MUST-SEE TV ALERT! PBS’ Medal of Honor
“We wear this medal to honor all of those who fought,” says Drew Dix – awarded the Medal of Honor for his combat actions during the 1968 Tet Offensive in Vietnam – during PBS’ outstanding new documentary, Medal of Honor, which airs Wednesday, November 5, 2008, at 9:00 pm EDT.
They are united by a single fact: incredible courage in desperate, seemingly hopeless situations where they faced near-certain death.
Dix’s remark seems altogether fitting since, as another Vietnam War Medal of Honor recipient, Bob Kerrey, reminds viewers, the awardees claim no monopoly on courage and valor – others served just as bravely, they say, but since countless other acts were not witnessed, their anonymous heroics went unrecognized. Therefore, they claim, their own award of the United States’ highest valor medal should really be seen as a tribute to all of America’s fighting men and women. That self-effacing trait – the quiet dignity of the testimonies of the 12 living Medal of Honor awardees who appear on camera in this outstanding production – is as moving and touching as it is revelatory of the character of these real heroes.
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In addition to Dix and Kerrey, the program presents the stories, including on-camera interviews, of living recipients Bud Day (Vietnam), Walter Ehlers (WWII), John Finn (WWII), Charles Liteky (Vietnam), Hiroshi Miyamura (Korean War), Alfred Rascon (Vietnam), Ron Rosser (Korean War), Tibor Rubin (Korean War), Mike Thornton (Vietnam), and Hershel Williams (WWII). It also recounts the exploits of six deceased recipients: Paul Smith (Iraq); Alvin York (WWI); Smedley Butler (2 awards – Vera Cruz and Haiti); Joshua Chamberlain (Civil War); William Harvey Carney (Civil War – first African American awardee); and Mary Edwards Walker (Civil War – only woman recipient).
Although the stories and backgrounds of these 18 individuals are extraordinarily diverse (including, among others, an illegal Mexican immigrant, a Holocaust survivor, a coal miner’s son with 16 siblings, a chaplain, a Japanese-American, and a former state governor and U. S. Senator) they are united by a single fact: incredible courage in desperate, seemingly hopeless situations where they faced near-certain death. Their survival against the odds, while performing acts of heroism and self-sacrifice, seem unbelievable – in fact, Navy SEAL Mike Thornton’s recommendation for the medal was nearly torpedoed by Chief of Naval Operations Adm. Elmo Zumwalt who commented, “I can’t believe that anyone who did all this could possibly still be alive.” Yet, Thornton – and the others in this documentary – did indeed perform such unbelievable acts “above and beyond the call of duty.”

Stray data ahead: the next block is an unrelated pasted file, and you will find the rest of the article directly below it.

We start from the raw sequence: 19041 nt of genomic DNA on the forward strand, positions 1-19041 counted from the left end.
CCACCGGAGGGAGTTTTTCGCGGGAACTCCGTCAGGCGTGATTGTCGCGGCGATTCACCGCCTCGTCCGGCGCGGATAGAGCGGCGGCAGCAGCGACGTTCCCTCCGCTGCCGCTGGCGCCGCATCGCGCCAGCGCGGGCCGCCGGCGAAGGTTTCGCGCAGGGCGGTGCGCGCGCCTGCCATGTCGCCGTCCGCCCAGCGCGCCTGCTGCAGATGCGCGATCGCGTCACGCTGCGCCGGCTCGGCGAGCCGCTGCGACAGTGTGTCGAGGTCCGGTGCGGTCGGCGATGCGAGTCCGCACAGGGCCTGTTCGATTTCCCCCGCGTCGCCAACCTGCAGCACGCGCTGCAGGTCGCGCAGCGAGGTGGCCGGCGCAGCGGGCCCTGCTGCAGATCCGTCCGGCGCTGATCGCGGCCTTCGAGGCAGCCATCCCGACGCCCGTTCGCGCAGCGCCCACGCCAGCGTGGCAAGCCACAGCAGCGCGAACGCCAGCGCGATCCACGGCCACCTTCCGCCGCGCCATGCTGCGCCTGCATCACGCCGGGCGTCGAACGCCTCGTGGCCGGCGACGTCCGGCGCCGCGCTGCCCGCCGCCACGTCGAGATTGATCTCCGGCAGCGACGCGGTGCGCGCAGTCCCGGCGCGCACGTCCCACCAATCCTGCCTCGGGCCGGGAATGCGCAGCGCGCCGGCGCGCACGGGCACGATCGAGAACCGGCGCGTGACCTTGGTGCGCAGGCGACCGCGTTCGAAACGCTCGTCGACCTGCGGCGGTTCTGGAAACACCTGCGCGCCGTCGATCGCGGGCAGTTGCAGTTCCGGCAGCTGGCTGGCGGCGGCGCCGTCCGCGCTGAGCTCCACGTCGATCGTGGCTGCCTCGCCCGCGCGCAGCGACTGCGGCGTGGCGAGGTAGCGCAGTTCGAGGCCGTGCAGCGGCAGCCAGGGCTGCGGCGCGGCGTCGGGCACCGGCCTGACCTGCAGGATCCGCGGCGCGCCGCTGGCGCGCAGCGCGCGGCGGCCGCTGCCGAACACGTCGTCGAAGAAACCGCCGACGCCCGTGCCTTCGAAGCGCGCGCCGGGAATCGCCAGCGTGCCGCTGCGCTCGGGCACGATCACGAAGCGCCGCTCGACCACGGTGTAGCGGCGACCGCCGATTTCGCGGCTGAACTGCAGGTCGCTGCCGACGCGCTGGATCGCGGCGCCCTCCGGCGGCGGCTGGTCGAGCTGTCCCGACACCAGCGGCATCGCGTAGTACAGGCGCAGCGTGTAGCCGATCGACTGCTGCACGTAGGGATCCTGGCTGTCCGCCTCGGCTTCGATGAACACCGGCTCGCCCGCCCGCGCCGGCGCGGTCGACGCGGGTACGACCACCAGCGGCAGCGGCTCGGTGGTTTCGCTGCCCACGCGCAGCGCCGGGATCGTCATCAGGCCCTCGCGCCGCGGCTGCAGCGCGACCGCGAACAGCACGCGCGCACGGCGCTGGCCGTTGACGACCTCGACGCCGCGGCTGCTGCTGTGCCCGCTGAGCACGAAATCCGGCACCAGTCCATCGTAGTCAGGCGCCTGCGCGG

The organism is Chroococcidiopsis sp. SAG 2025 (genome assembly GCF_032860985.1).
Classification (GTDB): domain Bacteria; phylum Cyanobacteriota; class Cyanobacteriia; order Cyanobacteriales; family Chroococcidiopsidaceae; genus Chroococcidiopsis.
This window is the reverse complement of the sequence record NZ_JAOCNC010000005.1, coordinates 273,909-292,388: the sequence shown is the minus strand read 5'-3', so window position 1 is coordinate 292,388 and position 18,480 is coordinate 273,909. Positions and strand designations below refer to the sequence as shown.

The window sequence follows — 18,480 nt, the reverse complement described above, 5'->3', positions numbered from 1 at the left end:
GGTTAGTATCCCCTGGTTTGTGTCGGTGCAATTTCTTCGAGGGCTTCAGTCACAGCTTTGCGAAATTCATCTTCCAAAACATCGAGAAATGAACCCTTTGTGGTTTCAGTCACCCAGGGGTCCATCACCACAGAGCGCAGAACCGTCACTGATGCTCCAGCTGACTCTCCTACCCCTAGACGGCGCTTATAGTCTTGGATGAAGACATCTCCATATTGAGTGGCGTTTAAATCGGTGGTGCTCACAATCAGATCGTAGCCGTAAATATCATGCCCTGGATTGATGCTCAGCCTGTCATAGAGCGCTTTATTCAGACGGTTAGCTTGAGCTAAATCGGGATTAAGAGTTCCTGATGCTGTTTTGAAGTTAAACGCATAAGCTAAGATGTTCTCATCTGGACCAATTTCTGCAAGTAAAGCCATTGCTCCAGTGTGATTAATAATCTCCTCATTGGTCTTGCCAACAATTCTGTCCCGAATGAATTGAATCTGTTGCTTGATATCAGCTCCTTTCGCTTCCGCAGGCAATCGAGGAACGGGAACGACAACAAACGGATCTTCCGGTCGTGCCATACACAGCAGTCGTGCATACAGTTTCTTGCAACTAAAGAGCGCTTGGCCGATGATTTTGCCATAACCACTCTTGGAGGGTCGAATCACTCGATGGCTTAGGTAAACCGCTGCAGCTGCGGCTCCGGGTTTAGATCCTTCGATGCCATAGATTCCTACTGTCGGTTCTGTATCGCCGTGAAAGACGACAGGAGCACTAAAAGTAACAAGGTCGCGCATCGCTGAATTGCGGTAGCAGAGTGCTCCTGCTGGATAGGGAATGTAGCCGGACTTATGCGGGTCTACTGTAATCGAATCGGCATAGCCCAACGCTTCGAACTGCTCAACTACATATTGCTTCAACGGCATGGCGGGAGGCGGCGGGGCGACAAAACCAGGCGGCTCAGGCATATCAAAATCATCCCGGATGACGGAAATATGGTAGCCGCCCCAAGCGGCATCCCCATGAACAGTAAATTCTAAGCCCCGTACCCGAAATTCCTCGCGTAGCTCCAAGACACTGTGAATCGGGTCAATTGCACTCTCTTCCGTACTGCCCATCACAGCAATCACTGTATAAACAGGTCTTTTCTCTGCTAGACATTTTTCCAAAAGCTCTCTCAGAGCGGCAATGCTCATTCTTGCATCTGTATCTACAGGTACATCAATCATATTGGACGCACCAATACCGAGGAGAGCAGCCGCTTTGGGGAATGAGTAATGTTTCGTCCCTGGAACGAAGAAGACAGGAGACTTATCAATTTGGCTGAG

In addition to these compelling individual stories, the program presents the history of the Medal of Honor, from its 1862 creation during the Civil War (the Andrews “Great Locomotive Chase” Raiders received the first medals), through the Frontier Army and turn-of-the-century eras (when it was the only U.S. valor medal) to its preeminence today as the pinnacle of a pyramid of valor awards (additional heroism medals, such as the Distinguished Service Cross, Silver Star, and Bronze Star, were created after 1917). Increasingly, program narrator Alfre Woodard notes, the Medal of Honor is awarded posthumously – none have been awarded to living recipients since the Vietnam War.
Produced and directed by Roger Sherman, the 90-minute documentary features the high production values and top-notch attention to detail that viewers have come to expect from PBS. Sherman explained why he chose to make this compelling program: “I’ve always been aware of [the Medal of Honor] as a profound, solemn symbol of military heroism, but like most people, I’ve never fully understood its history, how it’s bestowed, or even why certain people receive it and others don’t. I wanted to dig into that history, and in the process pay tribute to the valor the medal represents and explore the questions that awarding such a medal raises.” Sherman’s documentary accomplishes what he set out to do in an outstanding manner; yet, the program does not shy from controversy either.
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